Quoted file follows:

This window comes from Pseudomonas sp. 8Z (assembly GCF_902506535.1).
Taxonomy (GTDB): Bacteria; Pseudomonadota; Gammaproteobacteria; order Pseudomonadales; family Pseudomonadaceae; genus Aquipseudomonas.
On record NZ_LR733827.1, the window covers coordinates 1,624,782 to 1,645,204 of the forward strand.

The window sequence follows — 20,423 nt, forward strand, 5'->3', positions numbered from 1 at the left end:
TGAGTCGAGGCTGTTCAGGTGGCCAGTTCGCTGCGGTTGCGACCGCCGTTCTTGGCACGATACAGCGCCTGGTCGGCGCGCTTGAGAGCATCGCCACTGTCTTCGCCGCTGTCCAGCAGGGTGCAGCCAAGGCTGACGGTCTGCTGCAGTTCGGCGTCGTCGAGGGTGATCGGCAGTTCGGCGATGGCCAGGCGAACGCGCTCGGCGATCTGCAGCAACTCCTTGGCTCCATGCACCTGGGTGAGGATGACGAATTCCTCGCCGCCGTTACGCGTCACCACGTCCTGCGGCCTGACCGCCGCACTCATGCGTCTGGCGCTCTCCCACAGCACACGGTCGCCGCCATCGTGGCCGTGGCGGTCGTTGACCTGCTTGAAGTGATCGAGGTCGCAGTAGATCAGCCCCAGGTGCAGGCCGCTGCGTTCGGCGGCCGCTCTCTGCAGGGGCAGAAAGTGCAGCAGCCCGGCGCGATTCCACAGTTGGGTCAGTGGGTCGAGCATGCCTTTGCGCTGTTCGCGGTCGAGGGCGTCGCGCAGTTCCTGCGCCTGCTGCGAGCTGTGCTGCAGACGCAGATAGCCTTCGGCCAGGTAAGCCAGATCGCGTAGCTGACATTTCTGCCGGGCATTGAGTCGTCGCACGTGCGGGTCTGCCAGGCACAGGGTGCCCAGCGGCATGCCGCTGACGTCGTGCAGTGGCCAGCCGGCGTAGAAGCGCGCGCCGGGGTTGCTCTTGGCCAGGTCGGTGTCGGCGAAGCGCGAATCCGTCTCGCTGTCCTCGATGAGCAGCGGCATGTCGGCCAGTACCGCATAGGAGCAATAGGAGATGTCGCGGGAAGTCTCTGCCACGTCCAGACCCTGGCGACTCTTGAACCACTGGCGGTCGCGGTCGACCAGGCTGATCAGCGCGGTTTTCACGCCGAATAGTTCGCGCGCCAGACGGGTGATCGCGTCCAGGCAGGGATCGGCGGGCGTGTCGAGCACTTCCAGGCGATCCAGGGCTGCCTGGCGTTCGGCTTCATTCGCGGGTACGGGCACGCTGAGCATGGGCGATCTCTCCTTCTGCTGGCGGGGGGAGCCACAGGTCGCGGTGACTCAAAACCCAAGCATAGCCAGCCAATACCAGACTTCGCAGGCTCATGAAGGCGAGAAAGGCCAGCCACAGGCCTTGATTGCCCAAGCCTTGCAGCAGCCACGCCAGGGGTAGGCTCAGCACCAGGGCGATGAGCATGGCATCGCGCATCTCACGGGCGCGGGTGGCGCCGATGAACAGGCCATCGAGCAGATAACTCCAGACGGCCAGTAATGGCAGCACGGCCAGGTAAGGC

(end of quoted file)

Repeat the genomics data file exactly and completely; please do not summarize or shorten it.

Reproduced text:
This window comes from Pseudomonas sp. 8Z (assembly GCF_902506535.1).
Taxonomy (GTDB): Bacteria; Pseudomonadota; Gammaproteobacteria; order Pseudomonadales; family Pseudomonadaceae; genus Aquipseudomonas.
On record NZ_LR733827.1, the window covers coordinates 1,624,782 to 1,645,204 of the forward strand.

The window sequence follows — 20,423 nt, forward strand, 5'->3', positions numbered from 1 at the left end:
TGAGTCGAGGCTGTTCAGGTGGCCAGTTCGCTGCGGTTGCGACCGCCGTTCTTGGCACGATACAGCGCCTGGTCGGCGCGCTTGAGAGCATCGCCACTGTCTTCGCCGCTGTCCAGCAGGGTGCAGCCAAGGCTGACGGTCTGCTGCAGTTCGGCGTCGTCGAGGGTGATCGGCAGTTCGGCGATGGCCAGGCGAACGCGCTCGGCGATCTGCAGCAACTCCTTGGCTCCATGCACCTGGGTGAGGATGACGAATTCCTCGCCGCCGTTACGCGTCACCACGTCCTGCGGCCTGACCGCCGCACTCATGCGTCTGGCGCTCTCCCACAGCACACGGTCGCCGCCATCGTGGCCGTGGCGGTCGTTGACCTGCTTGAAGTGATCGAGGTCGCAGTAGATCAGCCCCAGGTGCAGGCCGCTGCGTTCGGCGGCCGCTCTCTGCAGGGGCAGAAAGTGCAGCAGCCCGGCGCGATTCCACAGTTGGGTCAGTGGGTCGAGCATGCCTTTGCGCTGTTCGCGGTCGAGGGCGTCGCGCAGTTCCTGCGCCTGCTGCGAGCTGTGCTGCAGACGCAGATAGCCTTCGGCCAGGTAAGCCAGATCGCGTAGCTGACATTTCTGCCGGGCATTGAGTCGTCGCACGTGCGGGTCTGCCAGGCACAGGGTGCCCAGCGGCATGCCGCTGACGTCGTGCAGTGGCCAGCCGGCGTAGAAGCGCGCGCCGGGGTTGCTCTTGGCCAGGTCGGTGTCGGCGAAGCGCGAATCCGTCTCGCTGTCCTCGATGAGCAGCGGCATGTCGGCCAGTACCGCATAGGAGCAATAGGAGATGTCGCGGGAAGTCTCTGCCACGTCCAGACCCTGGCGACTCTTGAACCACTGGCGGTCGCGGTCGACCAGGCTGATCAGCGCGGTTTTCACGCCGAATAGTTCGCGCGCCAGACGGGTGATCGCGTCCAGGCAGGGATCGGCGGGCGTGTCGAGCACTTCCAGGCGATCCAGGGCTGCCTGGCGTTCGGCTTCATTCGCGGGTACGGGCACGCTGAGCATGGGCGATCTCTCCTTCTGCTGGCGGGGGGAGCCACAGGTCGCGGTGACTCAAAACCCAAGCATAGCCAGCCAATACCAGACTTCGCAGGCTCATGAAGGCGAGAAAGGCCAGCCACAGGCCTTGATTGCCCAAGCCTTGCAGCAGCCACGCCAGGGGTAGGCTCAGCACCAGGGCGATGAGCATGGCATCGCGCATCTCACGGGCGCGGGTGGCGCCGATGAACAGGCCATCGAGCAGATAACTCCAGACGGCCAGTAATGGCAGCACGGCCAGGTAAGGC